We compared each card on a range of features, including: annual fee, rewards program, introductory and standard APR, balance transfer fee, welcome bonuses and foreign transaction fees, as well as factors such as required credit and customer reviews when available.

CNBC Select teamed up with location intelligence firm Esri. The company's data development team provided the most up-to-date and comprehensive consumer spending data based on the 2019 Consumer Expenditure Surveys from the Bureau of Labor Statistics. You can read more about their methodology here.

Esri's data team created a sample annual budget of approximately $22,126 in retail spending. The budget includes six main categories: groceries ($5,174), gas ($2,218), dining out ($3,675), travel ($2,244), utilities ($4,862) and general purchases ($3,953). General purchases include items such as housekeeping supplies, clothing, personal care products, prescription drugs and vitamins, and other vehicle expenses.

CNBC Select used this budget to estimate how much the average consumer would save over the course of a year, two years and five years, assuming they would attempt to maximize their rewards potential by earning all welcome bonuses offered and using the card for all applicable purchases. All rewards total estimations are net the annual fee.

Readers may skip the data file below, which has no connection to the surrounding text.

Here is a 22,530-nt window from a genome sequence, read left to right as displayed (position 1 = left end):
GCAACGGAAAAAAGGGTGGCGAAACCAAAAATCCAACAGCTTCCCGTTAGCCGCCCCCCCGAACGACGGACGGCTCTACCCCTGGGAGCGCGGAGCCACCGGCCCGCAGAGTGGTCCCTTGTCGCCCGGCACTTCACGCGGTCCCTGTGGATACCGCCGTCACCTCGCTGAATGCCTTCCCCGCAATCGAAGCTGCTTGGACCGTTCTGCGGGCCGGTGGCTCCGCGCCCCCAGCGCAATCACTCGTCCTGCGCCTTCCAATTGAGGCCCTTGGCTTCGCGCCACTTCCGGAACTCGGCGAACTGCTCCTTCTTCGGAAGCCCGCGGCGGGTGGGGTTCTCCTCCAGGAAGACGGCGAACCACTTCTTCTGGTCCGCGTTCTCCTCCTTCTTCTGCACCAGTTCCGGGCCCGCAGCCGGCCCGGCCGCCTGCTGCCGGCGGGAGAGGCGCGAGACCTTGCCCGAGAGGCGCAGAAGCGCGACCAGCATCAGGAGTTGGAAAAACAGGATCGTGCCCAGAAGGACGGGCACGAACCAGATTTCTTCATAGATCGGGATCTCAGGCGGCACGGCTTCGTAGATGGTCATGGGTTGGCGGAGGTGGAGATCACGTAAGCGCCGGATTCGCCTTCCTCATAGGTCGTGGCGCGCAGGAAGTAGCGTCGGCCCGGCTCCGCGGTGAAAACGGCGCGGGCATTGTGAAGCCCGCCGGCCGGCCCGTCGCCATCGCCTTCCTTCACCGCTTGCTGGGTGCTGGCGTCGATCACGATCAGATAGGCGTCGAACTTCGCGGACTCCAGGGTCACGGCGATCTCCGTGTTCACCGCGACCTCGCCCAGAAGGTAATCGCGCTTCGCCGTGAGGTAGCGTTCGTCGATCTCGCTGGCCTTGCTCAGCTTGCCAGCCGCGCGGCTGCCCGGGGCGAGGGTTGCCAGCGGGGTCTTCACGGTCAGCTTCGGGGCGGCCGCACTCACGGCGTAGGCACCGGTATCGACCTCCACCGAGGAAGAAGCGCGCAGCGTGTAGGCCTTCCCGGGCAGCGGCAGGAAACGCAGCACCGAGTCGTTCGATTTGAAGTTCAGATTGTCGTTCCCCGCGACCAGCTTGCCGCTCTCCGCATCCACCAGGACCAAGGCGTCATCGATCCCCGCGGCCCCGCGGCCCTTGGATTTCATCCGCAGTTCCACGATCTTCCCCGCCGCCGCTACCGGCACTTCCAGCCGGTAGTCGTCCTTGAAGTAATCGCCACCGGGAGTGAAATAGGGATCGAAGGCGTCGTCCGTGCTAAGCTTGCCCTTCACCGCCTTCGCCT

It's important to note the value of a point or mile varies from card to card and based on how you redeem them. When we calculated the estimated returns, we assumed that cardholders are redeeming points/miles for a typical maximum value of 1 cent per point or mile. (Extreme optimizers might be able to achieve more value.)

While the five-year estimates we've included are derived from a budget similar to the average American's spending, you may earn a higher or lower return depending on your shopping habits.

When analyzing student cards and credit-building cards, we did not calculate the estimated rewards a cardholder could earn. When you're a student or building (or rebuilding) your credit history, your focus should be on developing good financial habits, such as paying your balance on time and in full, and not optimizing the points you can earn.

Information about the Petal® Visa® Credit Card, Citi® Double Cash Card, and Capital One® Quicksilver® Cash Rewards Credit Card has been collected independently by CNBC and has not been reviewed or provided by the issuer of the card prior to publication.

Editorial Note: Opinions, analyses, reviews or recommendations expressed in this article are those of the CNBC Select editorial staff’s alone, and have not been reviewed, approved or otherwise endorsed by any third party.